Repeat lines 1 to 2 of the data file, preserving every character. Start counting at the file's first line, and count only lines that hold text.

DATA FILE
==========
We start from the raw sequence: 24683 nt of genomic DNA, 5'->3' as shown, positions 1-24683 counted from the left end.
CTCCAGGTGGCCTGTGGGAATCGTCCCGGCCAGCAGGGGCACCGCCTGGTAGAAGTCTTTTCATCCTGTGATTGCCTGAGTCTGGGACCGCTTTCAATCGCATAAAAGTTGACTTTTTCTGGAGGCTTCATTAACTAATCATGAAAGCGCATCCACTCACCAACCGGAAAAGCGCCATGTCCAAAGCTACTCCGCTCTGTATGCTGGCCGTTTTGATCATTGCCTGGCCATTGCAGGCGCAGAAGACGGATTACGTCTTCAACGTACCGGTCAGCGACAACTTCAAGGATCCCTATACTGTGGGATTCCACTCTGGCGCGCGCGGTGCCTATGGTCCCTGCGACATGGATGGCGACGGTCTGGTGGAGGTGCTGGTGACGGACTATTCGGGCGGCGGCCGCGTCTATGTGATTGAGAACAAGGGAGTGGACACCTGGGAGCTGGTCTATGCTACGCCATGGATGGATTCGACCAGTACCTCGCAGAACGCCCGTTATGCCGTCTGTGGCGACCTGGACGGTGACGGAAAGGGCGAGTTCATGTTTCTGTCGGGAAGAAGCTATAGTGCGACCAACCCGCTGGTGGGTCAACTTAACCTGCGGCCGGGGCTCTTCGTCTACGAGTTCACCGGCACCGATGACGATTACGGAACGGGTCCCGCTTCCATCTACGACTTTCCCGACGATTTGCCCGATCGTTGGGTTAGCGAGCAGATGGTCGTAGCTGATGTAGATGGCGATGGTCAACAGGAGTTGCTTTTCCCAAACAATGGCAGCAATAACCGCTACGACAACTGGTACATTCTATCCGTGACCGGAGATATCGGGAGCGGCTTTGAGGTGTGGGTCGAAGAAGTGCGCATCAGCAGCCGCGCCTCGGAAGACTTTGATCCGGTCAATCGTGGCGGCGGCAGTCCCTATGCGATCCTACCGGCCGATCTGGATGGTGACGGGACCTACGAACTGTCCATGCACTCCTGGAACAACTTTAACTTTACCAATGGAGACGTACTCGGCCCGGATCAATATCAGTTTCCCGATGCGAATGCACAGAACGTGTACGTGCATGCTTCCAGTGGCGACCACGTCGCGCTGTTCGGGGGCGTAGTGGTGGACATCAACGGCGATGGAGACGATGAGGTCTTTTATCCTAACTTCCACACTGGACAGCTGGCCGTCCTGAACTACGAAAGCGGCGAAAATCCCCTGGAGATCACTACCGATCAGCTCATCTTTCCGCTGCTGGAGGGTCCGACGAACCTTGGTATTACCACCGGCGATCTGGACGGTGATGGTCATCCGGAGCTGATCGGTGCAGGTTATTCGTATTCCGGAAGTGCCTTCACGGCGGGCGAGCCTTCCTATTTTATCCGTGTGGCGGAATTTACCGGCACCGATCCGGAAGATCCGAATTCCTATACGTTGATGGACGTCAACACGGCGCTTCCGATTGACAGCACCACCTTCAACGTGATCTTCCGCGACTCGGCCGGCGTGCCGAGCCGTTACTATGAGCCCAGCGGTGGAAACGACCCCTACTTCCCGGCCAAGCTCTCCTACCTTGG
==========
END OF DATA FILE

We start from the raw sequence: 24683 nt of genomic DNA, 5'->3' as shown, positions 1-24683 counted from the left end.
CTCCAGGTGGCCTGTGGGAATCGTCCCGGCCAGCAGGGGCACCGCCTGGTAGAAGTCTTTTCATCCTGTGATTGCCTGAGTCTGGGACCGCTTTCAATCGCATAAAAGTTGACTTTTTCTGGAGGCTTCATTAACTAATCATGAAAGCGCATCCACTCACCAACCGGAAAAGCGCCATGTCCAAAGCTACTCCGCTCTGTATGCTGGCCGTTTTGATCATTGCCTGGCCATTGCAGGCGCAGAAGACGGATTACGTCTTCAACGTACCGGTCAGCGACAACTTCAAGGATCCCTATACTGTGGGATTCCACTCTGGCGCGCGCGGTGCCTATGGTCCCTGCGACATGGATGGCGACGGTCTGGTGGAGGTGCTGGTGACGGACTATTCGGGCGGCGGCCGCGTCTATGTGATTGAGAACAAGGGAGTGGACACCTGGGAGCTGGTCTATGCTACGCCATGGATGGATTCGACCAGTACCTCGCAGAACGCCCGTTATGCCGTCTGTGGCGACCTGGACGGTGACGGAAAGGGCGAGTTCATGTTTCTGTCGGGAAGAAGCTATAGTGCGACCAACCCGCTGGTGGGTCAACTTAACCTGCGGCCGGGGCTCTTCGTCTACGAGTTCACCGGCACCGATGACGATTACGGAACGGGTCCCGCTTCCATCTACGACTTTCCCGACGATTTGCCCGATCGTTGGGTTAGCGAGCAGATGGTCGTAGCTGATGTAGATGGCGATGGTCAACAGGAGTTGCTTTTCCCAAACAATGGCAGCAATAACCGCTACGACAACTGGTACATTCTATCCGTGACCGGAGATATCGGGAGCGGCTTTGAGGTGTGGGTCGAAGAAGTGCGCATCAGCAGCCGCGCCTCGGAAGACTTTGATCCGGTCAATCGTGGCGGCGGCAGTCCCTATGCGATCCTACCGGCCGATCTGGATGGTGACGGGACCTACGAACTGTCCATGCACTCCTGGAACAACTTTAACTTTACCAATGGAGACGTACTCGGCCCGGATCAATATCAGTTTCCCGATGCGAATGCACAGAACGTGTACGTGCATGCTTCCAGTGGCGACCACGTCGCGCTGTTCGGGGGCGTAGTGGTGGACATCAACGGCGATGGAGACGATGAGGTCTTTTATCCTAACTTCCACACTGGACAGCTGGCCGTCCTGAACTACGAAAGCGGCGAAAATCCCCTGGAGATCACTACCGATCAGCTCATCTTTCCGCTGCTGGAGGGTCCGACGAACCTTGGTATTACCACCGGCGATCTGGACGGTGATGGTCATCCGGAGCTGATCGGTGCAGGTTATTCGTATTCCGGAAGTGCCTTCACGGCGGGCGAGCCTTCCTATTTTATCCGTGTGGCGGAATTTACCGGCACCGATCCGGAAGATCCGAATTCCTATACGTTGATGGACGTCAACACGGCGCTTCCGATTGACAGCACCACCTTCAACGTGATCTTCCGCGACTCGGCCGGCGTGCCGAGCCGTTACTATGAGCCCAGCGGTGGAAACGACCCCTACTTCCCGGCCAAGCTCTCCTACCTTGG